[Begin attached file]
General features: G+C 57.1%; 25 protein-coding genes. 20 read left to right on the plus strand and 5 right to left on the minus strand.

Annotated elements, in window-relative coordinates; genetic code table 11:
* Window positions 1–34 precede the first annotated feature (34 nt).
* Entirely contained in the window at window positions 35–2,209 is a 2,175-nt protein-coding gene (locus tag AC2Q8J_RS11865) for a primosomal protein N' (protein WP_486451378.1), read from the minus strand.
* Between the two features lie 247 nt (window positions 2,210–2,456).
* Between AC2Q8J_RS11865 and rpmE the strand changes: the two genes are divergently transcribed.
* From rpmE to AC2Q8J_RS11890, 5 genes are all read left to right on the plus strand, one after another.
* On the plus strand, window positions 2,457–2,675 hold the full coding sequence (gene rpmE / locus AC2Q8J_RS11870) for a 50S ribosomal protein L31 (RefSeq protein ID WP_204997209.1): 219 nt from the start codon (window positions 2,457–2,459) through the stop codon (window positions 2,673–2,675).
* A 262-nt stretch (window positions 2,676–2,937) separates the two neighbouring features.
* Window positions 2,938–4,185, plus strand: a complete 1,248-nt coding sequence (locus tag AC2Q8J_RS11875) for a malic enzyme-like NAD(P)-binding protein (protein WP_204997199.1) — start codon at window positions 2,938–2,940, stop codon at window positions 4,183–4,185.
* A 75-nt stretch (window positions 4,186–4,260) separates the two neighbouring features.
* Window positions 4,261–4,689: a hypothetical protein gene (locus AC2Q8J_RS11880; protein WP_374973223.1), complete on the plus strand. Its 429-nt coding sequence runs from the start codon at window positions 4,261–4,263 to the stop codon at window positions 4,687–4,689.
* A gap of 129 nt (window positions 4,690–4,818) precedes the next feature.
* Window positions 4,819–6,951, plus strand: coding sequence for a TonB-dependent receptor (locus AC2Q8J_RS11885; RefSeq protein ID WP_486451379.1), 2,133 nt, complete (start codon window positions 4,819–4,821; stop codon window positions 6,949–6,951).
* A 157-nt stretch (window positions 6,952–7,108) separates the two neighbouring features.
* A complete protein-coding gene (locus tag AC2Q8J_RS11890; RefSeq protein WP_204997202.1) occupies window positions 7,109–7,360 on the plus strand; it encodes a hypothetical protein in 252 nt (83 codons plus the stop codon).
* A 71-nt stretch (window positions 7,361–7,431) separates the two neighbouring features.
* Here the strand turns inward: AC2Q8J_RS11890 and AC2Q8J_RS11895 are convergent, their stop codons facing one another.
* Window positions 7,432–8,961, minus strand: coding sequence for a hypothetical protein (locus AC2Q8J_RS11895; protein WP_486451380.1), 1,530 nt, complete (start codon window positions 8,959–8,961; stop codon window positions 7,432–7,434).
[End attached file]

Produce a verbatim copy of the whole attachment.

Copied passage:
General features: G+C 57.1%; 25 protein-coding genes. 20 read left to right on the plus strand and 5 right to left on the minus strand.

Annotated elements, in window-relative coordinates; genetic code table 11:
* Window positions 1–34 precede the first annotated feature (34 nt).
* Entirely contained in the window at window positions 35–2,209 is a 2,175-nt protein-coding gene (locus tag AC2Q8J_RS11865) for a primosomal protein N' (protein WP_486451378.1), read from the minus strand.
* Between the two features lie 247 nt (window positions 2,210–2,456).
* Between AC2Q8J_RS11865 and rpmE the strand changes: the two genes are divergently transcribed.
* From rpmE to AC2Q8J_RS11890, 5 genes are all read left to right on the plus strand, one after another.
* On the plus strand, window positions 2,457–2,675 hold the full coding sequence (gene rpmE / locus AC2Q8J_RS11870) for a 50S ribosomal protein L31 (RefSeq protein ID WP_204997209.1): 219 nt from the start codon (window positions 2,457–2,459) through the stop codon (window positions 2,673–2,675).
* A 262-nt stretch (window positions 2,676–2,937) separates the two neighbouring features.
* Window positions 2,938–4,185, plus strand: a complete 1,248-nt coding sequence (locus tag AC2Q8J_RS11875) for a malic enzyme-like NAD(P)-binding protein (protein WP_204997199.1) — start codon at window positions 2,938–2,940, stop codon at window positions 4,183–4,185.
* A 75-nt stretch (window positions 4,186–4,260) separates the two neighbouring features.
* Window positions 4,261–4,689: a hypothetical protein gene (locus AC2Q8J_RS11880; protein WP_374973223.1), complete on the plus strand. Its 429-nt coding sequence runs from the start codon at window positions 4,261–4,263 to the stop codon at window positions 4,687–4,689.
* A gap of 129 nt (window positions 4,690–4,818) precedes the next feature.
* Window positions 4,819–6,951, plus strand: coding sequence for a TonB-dependent receptor (locus AC2Q8J_RS11885; RefSeq protein ID WP_486451379.1), 2,133 nt, complete (start codon window positions 4,819–4,821; stop codon window positions 6,949–6,951).
* A 157-nt stretch (window positions 6,952–7,108) separates the two neighbouring features.
* A complete protein-coding gene (locus tag AC2Q8J_RS11890; RefSeq protein WP_204997202.1) occupies window positions 7,109–7,360 on the plus strand; it encodes a hypothetical protein in 252 nt (83 codons plus the stop codon).
* A 71-nt stretch (window positions 7,361–7,431) separates the two neighbouring features.
* Here the strand turns inward: AC2Q8J_RS11890 and AC2Q8J_RS11895 are convergent, their stop codons facing one another.
* Window positions 7,432–8,961, minus strand: coding sequence for a hypothetical protein (locus AC2Q8J_RS11895; protein WP_486451380.1), 1,530 nt, complete (start codon window positions 8,959–8,961; stop codon window positions 7,432–7,434).